'An Entirely Synthetic Fish': rainbow trout, ecological bully
A review of "An Entirely Synthetic Fish" by Anders Halverson. The book tells how, with the best of intentions and the worst of outcomes, rainbow trout took over American rivers, lakes and streams.
Special to The Seattle Times
'An Entirely Synthetic Fish: How Rainbow Trout Beguiled America and Overran the World'
by Anders Halverson
Yale University Press, 257 pp, $26
What if you reached the end of a rainbow and discovered, instead of a pot of gold, an ecological disaster? That's just what you might find if you're talking about rainbow trout, according to Anders Halverson, former reporter, sometime angler, Ph.D. in ecology.
In "An Entirely Synthetic Fish," Halverson probes the history of the artificial rearing and stocking of rainbow trout around the world. "Over the decades, rainbows have been bred to grow faster, mature earlier, and breed at different times of year," he writes. "Culturists have tried to select for disease resistance, fecundity, and even such things as color, shape and fighting ability." Things reached the point that in a 1939 report, the government's chief fish culturist could declare technology had made it possible to produce "an entirely synthetic fish."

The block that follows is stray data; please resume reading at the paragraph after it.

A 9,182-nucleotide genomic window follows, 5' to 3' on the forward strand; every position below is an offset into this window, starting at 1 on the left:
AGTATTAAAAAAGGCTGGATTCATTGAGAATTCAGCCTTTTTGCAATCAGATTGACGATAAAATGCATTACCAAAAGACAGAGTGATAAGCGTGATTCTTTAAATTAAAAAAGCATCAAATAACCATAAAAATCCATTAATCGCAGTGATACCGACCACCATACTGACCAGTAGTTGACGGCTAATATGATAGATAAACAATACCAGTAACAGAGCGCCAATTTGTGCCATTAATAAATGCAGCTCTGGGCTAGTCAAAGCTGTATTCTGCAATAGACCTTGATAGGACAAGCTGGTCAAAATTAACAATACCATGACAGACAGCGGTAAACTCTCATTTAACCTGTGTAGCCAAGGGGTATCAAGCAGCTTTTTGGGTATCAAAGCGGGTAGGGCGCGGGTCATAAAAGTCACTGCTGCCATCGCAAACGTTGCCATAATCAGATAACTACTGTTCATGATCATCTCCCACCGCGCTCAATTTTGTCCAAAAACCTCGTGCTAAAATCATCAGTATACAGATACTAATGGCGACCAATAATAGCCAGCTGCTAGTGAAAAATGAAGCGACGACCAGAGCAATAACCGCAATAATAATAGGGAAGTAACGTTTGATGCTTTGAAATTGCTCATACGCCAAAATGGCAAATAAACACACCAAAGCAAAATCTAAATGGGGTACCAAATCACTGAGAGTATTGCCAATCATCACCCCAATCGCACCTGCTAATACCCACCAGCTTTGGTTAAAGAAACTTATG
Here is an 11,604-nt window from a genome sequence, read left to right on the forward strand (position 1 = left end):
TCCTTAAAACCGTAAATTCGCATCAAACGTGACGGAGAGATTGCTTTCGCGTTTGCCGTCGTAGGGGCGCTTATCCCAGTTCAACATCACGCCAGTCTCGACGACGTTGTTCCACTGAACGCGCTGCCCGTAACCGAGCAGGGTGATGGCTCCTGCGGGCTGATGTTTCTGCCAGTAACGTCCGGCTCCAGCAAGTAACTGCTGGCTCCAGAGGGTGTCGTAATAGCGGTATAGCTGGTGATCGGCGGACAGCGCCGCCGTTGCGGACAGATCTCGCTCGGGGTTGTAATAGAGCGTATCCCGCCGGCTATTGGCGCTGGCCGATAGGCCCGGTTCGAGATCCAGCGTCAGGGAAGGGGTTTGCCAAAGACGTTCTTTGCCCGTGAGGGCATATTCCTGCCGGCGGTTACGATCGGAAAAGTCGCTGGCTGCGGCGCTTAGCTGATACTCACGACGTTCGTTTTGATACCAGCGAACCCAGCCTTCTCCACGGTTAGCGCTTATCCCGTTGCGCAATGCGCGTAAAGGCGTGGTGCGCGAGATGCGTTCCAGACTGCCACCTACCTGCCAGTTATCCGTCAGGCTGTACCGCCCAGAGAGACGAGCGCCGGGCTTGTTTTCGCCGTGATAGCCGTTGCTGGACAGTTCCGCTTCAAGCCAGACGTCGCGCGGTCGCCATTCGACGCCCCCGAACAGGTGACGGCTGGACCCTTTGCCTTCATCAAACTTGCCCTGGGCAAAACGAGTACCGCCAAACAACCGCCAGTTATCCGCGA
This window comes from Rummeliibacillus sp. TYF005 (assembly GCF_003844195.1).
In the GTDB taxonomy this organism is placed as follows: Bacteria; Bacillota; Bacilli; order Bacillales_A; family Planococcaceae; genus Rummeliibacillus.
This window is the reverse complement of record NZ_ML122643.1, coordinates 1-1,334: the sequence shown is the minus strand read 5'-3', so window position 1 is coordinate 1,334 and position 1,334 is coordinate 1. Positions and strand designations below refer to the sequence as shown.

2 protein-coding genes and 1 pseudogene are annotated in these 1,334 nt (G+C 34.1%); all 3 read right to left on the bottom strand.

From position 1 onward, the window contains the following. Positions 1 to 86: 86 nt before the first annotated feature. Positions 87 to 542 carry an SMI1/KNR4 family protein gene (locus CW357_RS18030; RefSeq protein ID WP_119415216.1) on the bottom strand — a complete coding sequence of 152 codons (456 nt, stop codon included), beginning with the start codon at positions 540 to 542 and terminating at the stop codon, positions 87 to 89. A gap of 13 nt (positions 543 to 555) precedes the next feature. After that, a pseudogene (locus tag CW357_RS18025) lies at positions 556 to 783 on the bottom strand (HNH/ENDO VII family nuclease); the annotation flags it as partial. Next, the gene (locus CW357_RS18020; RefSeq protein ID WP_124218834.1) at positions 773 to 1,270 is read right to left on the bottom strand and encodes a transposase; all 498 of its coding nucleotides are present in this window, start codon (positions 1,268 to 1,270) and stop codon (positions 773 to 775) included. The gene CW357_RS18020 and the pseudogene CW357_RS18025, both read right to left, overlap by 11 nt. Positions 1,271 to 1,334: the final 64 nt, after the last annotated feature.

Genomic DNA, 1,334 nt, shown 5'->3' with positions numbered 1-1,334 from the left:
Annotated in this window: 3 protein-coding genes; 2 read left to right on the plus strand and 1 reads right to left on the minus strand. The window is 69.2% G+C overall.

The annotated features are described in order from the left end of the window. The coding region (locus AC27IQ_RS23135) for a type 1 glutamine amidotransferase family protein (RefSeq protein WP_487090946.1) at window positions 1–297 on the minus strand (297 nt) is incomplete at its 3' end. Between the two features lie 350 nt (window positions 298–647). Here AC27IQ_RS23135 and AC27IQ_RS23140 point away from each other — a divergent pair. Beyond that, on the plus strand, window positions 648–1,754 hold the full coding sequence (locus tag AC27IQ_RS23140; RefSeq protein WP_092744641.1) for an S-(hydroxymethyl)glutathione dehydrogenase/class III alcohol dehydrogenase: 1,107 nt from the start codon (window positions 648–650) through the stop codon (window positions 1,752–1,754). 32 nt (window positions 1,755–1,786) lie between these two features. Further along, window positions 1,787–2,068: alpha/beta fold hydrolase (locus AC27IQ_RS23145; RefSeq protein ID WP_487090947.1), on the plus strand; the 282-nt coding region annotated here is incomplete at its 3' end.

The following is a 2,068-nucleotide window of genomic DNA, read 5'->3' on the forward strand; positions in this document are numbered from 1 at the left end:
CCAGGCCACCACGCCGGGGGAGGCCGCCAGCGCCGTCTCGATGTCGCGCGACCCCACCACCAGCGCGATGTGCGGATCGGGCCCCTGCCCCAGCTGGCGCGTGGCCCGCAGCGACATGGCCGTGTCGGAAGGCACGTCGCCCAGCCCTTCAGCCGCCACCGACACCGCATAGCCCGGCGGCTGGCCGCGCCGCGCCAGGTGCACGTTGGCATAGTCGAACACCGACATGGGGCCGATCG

The objective was to provide trout for anglers, and rainbow trout have been stocked in all 50 states and every continent except Antarctica. Rivers, lakes and reservoirs were poisoned to make way for rainbows, and rainbows were planted in many alpine lakes previously lacking fish. The result often was disastrous for native fish species and other life, Halverson writes.
More than a century passed before anybody thought to ask if stocking actually improved fishing. When biologists finally looked they found the opposite: Stocking hatchery rainbow severely depressed native populations and actually resulted in fewer trout for anglers.
That wasn't an easy sell to the public. When the Washington Department of Fish and Wildlife proposed cutting hatcheries, there was immediate public outcry. That led Bern Shanks, former department director, to observe "that a fish hatchery is what you get 'if you cross a sacred cow with a military base.' "
Now the trend is the other way: Hatcheries are being closed, fewer rainbow stocked, and some populations are being eradicated to restore the natural ecology.
Yet concerning rainbows, things aren't always black and white. Halverson acknowledges anglers are upset over the new trend and it's not fair their taxes and license fees should pay to eradicate trout. He notes also that stocked trout support a sizable industry, and many communities depend upon them.
Where does that leave us? Halverson suggests those who now oppose stocking rainbows argue with the same zeal as those who favored it a century earlier — and "they, too, were sure they were doing the right thing for the world."